As Sales Decline, Cracker Barrel Plots a Path Forward
Despite results that “performed below our internal expectations,” Cracker Barrel raised its earnings guidance for the fiscal year following its third-quarter report. Sandra B. Cochran, the company’s president and CEO, said during a conference call that marketing and advertising didn’t deliver the sales and traffic the brand hoped. However, many of those initiatives are still kicking into gear and being joined by additional promotions Cracker Barrel believes will result in a lucrative and successful summer.
Same-store sales declined year-over-year 0.4 percent. That number was trending in the right direction, though, as February saw a 1.7 percent drop followed by 1.3 percent in March, and a 1.2 percent fall in April.
Yet this graduated a second quarter where sales increased 0.6 percent versus the prior year. The decline was partially offset by a 1.7 percent boost in average check, leading to earnings per diluted share of $1.95, an increase of 7.1 percent year-over-year. This beat the Zacks Consensus Estimate of $1.84 by 6 percent. Cracker Barrel also reported revenues of $700.4 million, which came up short of Zacks prediction of $710.8 million.
Additionally, traffic fell 2.1 percent in the quarter and menu prices rose nearly 1.6 percent.
So what is driving the 647-unit chain to such optimistic tones? There are a few things.
Firstly, Cochran said guests continue to respond to the brand’s limited-time offerings—a casual dining staple that same leading chains, such as Chili’s, are abandoning in favor of simpler menus.
“We believe our limited-time menu promotions are well received by our guests, appealing to both regular users and our less frequent guests, and we'll continue to invest in new product news that'll drive visit frequency,” Cochran said, referring to the brand’s Multiberry Pancake Breakfast, Maple Jam n Bacon Burger, and Grilled Chicken ‘n’ Strawberry Spinach Salad.
The summer promotion—the popular Campfire menu—recently launched. There’s also the Strawberry French Toast, Peppermill Steak n Eggs, and S’mores dessert.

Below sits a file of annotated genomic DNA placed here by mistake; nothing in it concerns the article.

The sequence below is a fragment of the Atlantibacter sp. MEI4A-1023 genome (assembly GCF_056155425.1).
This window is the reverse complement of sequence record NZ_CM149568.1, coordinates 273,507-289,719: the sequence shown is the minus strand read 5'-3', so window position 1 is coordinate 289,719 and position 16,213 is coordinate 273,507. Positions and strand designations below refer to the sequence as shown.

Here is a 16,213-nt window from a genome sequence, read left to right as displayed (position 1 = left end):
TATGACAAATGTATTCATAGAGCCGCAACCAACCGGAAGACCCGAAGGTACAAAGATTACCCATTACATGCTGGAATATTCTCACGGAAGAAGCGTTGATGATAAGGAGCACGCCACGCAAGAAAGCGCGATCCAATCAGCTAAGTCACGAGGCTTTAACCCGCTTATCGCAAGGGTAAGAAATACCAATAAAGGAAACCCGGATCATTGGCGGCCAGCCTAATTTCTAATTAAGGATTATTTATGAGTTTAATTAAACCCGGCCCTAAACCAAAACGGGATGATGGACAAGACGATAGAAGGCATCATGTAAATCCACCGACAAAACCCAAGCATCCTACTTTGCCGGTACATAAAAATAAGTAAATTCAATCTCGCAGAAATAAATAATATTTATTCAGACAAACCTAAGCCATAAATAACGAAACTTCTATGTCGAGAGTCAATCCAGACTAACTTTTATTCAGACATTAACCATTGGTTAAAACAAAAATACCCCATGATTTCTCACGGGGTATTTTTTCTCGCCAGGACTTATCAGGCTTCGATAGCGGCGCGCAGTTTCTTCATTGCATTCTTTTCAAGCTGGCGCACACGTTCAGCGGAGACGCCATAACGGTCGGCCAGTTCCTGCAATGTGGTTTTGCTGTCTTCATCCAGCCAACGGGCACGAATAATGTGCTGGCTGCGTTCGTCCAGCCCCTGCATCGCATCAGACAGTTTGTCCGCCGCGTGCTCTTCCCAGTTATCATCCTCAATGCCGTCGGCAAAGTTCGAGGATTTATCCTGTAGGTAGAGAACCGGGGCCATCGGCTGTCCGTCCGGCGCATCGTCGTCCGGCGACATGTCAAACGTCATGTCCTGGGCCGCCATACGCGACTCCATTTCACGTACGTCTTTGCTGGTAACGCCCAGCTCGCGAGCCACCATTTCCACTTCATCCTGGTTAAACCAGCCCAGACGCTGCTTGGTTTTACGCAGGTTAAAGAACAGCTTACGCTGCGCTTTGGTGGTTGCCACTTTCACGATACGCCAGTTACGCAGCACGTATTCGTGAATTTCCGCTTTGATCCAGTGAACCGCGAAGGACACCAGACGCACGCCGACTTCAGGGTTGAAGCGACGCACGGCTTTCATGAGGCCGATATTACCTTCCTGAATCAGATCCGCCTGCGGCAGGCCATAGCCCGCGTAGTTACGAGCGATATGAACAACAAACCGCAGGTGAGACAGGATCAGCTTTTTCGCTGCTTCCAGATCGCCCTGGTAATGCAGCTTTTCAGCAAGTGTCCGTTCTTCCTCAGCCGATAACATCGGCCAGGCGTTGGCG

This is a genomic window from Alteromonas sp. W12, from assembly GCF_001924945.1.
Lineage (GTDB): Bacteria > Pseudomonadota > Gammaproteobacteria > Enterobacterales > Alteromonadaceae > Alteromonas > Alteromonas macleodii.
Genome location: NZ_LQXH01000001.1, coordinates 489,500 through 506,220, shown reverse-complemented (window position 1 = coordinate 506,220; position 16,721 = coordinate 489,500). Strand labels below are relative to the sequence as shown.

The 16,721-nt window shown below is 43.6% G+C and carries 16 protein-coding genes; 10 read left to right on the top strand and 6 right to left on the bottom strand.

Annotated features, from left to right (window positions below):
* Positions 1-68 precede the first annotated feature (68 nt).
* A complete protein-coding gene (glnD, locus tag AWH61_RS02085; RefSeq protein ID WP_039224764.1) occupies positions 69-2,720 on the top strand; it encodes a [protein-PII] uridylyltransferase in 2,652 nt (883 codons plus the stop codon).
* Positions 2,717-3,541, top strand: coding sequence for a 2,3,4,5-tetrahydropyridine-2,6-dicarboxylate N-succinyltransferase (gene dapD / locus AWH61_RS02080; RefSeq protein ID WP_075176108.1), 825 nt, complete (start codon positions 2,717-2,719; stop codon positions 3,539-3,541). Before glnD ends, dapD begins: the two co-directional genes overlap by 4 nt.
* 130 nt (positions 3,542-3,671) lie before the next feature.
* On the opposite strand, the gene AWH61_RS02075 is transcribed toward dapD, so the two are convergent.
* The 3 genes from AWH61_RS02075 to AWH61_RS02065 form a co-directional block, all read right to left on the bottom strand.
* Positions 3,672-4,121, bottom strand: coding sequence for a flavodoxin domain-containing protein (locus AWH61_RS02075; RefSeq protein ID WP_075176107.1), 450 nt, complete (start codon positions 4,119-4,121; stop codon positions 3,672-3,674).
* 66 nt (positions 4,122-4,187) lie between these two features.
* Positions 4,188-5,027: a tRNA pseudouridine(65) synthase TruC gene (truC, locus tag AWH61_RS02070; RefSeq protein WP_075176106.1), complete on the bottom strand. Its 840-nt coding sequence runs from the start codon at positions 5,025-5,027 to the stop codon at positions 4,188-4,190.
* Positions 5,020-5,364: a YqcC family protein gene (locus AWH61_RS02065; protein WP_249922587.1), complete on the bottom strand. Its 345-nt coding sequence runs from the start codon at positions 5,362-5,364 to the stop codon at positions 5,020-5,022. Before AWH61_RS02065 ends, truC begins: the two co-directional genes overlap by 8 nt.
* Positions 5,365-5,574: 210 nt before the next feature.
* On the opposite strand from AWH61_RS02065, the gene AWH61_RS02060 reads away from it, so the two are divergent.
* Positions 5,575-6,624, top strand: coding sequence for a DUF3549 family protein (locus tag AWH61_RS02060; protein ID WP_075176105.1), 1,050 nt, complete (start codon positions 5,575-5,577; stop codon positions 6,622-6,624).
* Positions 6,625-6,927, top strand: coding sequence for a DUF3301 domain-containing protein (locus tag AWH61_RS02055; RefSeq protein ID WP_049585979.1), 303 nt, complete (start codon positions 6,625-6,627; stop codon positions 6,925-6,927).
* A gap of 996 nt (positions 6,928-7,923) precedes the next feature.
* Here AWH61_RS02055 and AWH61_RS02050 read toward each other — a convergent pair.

And like many national chains, Cracker Barrel is growing its off-premise business through its holiday Heat n’ Serve program, which offers family-sized meals to go.
“We believe the large-party off-premise category continues to represent an opportunity for incremental traffic and sales, and through platforms like Heat n' Serve and catering, Cracker Barrel can secure more share from off-premise eating occasions,” Cochran said, adding that Cracker Barrel has also implemented system-wide calorie labeling.
Coming in June, Cracker Barrel is launching online wait-listing to its app. The feature, which is already live on its website, will allow guests to view the wait times in a given market and be added to the wait list at the store of their choice.
Thus far, Cochran said they’ve been pleased with the technology’s impact, and that it has helped maximize business during busy mornings and weekends.
Across the country, more than 1,600 Cracker Barrel billboards are being updated to showcase “everyday affordability, our product quality, and our core menu offerings,” Cochran said.
The Campfire promotion is being touted through eight weeks of national cable and five weeks of national Hispanic advertising. The Hispanic advertising follows Cracker Barrel’s success with local TV ads in the Southwest and Florida. “This incremental spend is part of our strategic plan to reach a broader demographic of people, and we're excited about this growth opportunity and will remain focused on this important segment in the future,” Cochran said.
Cracker Barrel is partnering with the Country Music Association Music Festival in the fourth quarter as well and expects to see results, both in brand strength and consumer reach from the event.
Retail sales remained a point of discussion as sales declined 4.7 percent year-over-year—not surprising given the overall retail climate.
“We continue to compete in a highly promotional retail environment, and our third quarter results were below our expectations, driven by less traffic and fewer guests making a retail purchase,” Cochran said. “In this environment where the consumer is becoming more accustomed to heavy markdown activity, we have had to be more promotional in our offerings and have modified our retail signage to highlight value on the merchandise floor.”
Cracker Barrel raised its earnings outlook to $8.25—$8.35 a share from $8.10—$8.25 in fiscal 2017. The company expects to open six new stores and three Holler & Dash Biscuit Houses, down from eight, and four, respectively, in earlier projections.